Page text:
Sunday, September 09, 2007

Fatherhood, three weeks in...

1. I never knew I knew how to do some of the things I do every day now. Like, baby-talk and improvised sing-songs. I always used to freeze up looking at babies, thinking, "that's a human being .... he can't be bothered by all those so-called adults making silly faces and sounds in front of him!"

Now I dance around the bedroom singing, "tickle the baby, tickle the baby, tickle the baby!" to the tune of Ride of the Valkyries. This is Fionn's introduction to Wagnerian Opera.

2. My wife doesn't speak to me directly anymore. I have to find out what's on my schedule by eavesdropping on her conversations with the child. As in, "And Daddy's gonna change you, and swaddle you, and then I'm going to feed you some more, and then we're going to bed!" Or, "And Daddy's going to make us lunch because he's the best daddy in the world!"

3. We've watched a lot of Buffy lately, during the run-up to the birth and the comatose hours of trying to get out of bed after the birth. During a recent episode, the Scooby Gang is up all night trying to figure out how to cast out a demon. One of them says, "I much prefer seeing the sun come up when I wake up early, than when I've been up all night. It's like I'm watching it from the wrong side." Amen.

4. The number of hours in the day has been significantly reduced. It begins with you letting yourself sleep through "the next feed cycle" because your baby was fussing from 4am until sun-up, so you don't get started until 11am. If you're lucky, he sleeps for two hours in the afternoon and you can get something done. Then your wife tries to take a nap from 3-5pm because she didn't sleep the night before because it takes him an hour to breastfeed (every 2 hours) at night. Next thing you know you're waking them both up at 6pm because the baby's "bedtime" is 8 and he better be awake before bedtime or else he won't sleep through the night (or something like that). So he feeds, you have some dinner, then he feeds again, and wife and child go through their hour long ritual to go back to sleep, even though in theory they've both been sleeping in hour chunks all day anyway. By now its 10pm, so you come out and start this blog post, then go prepare a bottle of formula so you can do the midnight feeding while your wife tries to sleep more than 3 hours in a row. Next thing you know you're settling down a gassy child, it's almost 2am, and you're about to do the whole thing over again...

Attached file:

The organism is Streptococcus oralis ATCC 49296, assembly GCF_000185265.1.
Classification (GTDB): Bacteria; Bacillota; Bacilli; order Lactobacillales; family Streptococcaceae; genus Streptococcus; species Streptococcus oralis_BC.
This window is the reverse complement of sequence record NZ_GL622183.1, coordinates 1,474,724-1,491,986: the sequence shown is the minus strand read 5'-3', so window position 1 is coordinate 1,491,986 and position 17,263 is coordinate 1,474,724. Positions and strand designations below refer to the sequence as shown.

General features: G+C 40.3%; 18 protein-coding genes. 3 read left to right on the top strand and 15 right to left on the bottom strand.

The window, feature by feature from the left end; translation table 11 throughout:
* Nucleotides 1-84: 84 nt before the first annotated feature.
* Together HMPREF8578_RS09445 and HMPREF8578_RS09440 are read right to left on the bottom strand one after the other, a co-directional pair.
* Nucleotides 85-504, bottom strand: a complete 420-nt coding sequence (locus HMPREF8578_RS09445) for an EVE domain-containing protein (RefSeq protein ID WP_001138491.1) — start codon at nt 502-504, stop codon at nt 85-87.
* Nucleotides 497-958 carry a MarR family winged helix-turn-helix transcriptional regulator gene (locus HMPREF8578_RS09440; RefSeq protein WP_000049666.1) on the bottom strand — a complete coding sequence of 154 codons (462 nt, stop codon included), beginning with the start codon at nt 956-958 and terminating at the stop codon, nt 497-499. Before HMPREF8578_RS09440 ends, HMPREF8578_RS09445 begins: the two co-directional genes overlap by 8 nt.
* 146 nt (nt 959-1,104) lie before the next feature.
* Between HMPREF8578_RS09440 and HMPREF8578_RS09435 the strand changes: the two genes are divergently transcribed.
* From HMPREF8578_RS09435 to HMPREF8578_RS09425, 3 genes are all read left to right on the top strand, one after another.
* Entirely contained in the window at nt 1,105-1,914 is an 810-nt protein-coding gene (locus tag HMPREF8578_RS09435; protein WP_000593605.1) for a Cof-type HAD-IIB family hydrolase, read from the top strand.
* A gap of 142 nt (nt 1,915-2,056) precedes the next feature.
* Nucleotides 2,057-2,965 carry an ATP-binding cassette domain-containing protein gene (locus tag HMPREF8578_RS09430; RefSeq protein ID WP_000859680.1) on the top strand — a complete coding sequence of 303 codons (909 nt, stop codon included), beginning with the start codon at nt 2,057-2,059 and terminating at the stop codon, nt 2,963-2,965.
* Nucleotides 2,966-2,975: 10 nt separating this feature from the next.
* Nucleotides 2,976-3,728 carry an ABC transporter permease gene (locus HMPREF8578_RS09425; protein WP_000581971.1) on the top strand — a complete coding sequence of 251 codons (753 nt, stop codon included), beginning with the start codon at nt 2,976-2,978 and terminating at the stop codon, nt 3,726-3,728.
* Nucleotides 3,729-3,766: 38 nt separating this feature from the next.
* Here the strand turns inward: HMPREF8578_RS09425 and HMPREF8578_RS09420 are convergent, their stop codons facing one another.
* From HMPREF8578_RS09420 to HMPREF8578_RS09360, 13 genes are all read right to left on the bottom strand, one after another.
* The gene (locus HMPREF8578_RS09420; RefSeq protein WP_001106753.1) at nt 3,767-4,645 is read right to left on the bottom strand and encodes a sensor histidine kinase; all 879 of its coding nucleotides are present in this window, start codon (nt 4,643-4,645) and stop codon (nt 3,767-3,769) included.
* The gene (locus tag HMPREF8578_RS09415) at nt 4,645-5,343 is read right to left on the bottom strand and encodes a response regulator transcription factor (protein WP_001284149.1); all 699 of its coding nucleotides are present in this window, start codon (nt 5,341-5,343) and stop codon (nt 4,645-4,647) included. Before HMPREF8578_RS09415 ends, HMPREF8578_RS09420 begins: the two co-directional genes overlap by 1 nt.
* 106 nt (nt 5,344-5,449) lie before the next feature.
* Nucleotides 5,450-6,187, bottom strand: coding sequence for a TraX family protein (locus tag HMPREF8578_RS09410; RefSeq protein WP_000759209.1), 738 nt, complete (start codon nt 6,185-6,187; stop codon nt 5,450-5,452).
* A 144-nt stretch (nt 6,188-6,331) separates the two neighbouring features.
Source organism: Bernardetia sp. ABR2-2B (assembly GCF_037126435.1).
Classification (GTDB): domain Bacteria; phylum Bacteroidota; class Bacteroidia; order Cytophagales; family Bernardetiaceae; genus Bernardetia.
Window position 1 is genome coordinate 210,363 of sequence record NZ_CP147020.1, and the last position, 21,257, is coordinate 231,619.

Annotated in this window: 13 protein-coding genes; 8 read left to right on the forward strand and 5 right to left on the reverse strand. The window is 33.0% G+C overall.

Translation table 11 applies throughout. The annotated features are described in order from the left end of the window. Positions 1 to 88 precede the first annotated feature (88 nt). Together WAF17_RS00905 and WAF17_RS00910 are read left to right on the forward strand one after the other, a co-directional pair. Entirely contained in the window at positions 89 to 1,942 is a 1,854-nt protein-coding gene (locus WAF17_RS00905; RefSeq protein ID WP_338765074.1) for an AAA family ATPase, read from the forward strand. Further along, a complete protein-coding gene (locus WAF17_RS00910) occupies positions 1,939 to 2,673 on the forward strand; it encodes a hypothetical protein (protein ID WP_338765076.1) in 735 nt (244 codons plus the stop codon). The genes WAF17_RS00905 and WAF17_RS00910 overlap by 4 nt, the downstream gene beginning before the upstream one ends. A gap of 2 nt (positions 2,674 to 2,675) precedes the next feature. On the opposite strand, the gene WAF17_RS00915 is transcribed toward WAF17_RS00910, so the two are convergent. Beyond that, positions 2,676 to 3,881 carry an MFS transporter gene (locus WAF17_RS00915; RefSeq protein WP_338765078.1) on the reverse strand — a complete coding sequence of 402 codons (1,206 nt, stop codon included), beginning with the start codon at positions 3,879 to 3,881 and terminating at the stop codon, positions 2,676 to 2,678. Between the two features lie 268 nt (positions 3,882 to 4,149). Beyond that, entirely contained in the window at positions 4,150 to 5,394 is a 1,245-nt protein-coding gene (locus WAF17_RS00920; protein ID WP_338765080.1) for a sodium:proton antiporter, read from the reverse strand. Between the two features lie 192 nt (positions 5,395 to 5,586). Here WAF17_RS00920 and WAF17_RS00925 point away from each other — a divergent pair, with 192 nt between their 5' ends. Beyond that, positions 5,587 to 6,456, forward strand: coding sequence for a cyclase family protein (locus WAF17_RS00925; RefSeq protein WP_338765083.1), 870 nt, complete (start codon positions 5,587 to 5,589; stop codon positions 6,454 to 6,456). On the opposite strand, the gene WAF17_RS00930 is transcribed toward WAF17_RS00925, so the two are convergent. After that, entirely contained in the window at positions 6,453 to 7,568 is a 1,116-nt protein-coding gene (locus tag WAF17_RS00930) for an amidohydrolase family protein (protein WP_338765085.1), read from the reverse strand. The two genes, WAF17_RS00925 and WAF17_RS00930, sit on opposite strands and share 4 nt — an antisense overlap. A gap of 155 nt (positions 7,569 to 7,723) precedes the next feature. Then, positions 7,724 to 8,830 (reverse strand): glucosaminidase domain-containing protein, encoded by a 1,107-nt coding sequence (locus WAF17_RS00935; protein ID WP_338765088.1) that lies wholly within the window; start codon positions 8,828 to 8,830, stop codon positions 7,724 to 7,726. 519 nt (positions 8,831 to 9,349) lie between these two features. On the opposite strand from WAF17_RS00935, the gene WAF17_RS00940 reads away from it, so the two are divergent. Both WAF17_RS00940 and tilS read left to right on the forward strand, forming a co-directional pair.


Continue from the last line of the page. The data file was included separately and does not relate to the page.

5. I love adrenaline. It turns both you and your wife into superheroes when the other needs it. And hey, this is no one-person job.

6. The worst part about taking some time off for being a new dad is that you're guilted into not taking enough time off. Sure, 2-3 weeks *seems* like a lot of time to your co-workers, but after a few days of #4, you're wondering how the hell it just got to be Sunday ... again.

7. The best part about taking some time off for being a new dad is that you start off by spending some quality time with your favorite person in the world. Then everything gets turned on its head, and you suddenly discover this wonderful new favorite person in the world. And then you get to spend quality time with both your favorite people in the world!

And that's what all this "living life" stuff is all about, really.

1 comment:

Diary of an irish woman said...

doesn't sending you a text from bedroom to living room count as talking directly ;-) Here's to being SuperHero's - and to greatest Dad in the whole world. Especially doing the late shift so Mammy could sleep more than 1 hour...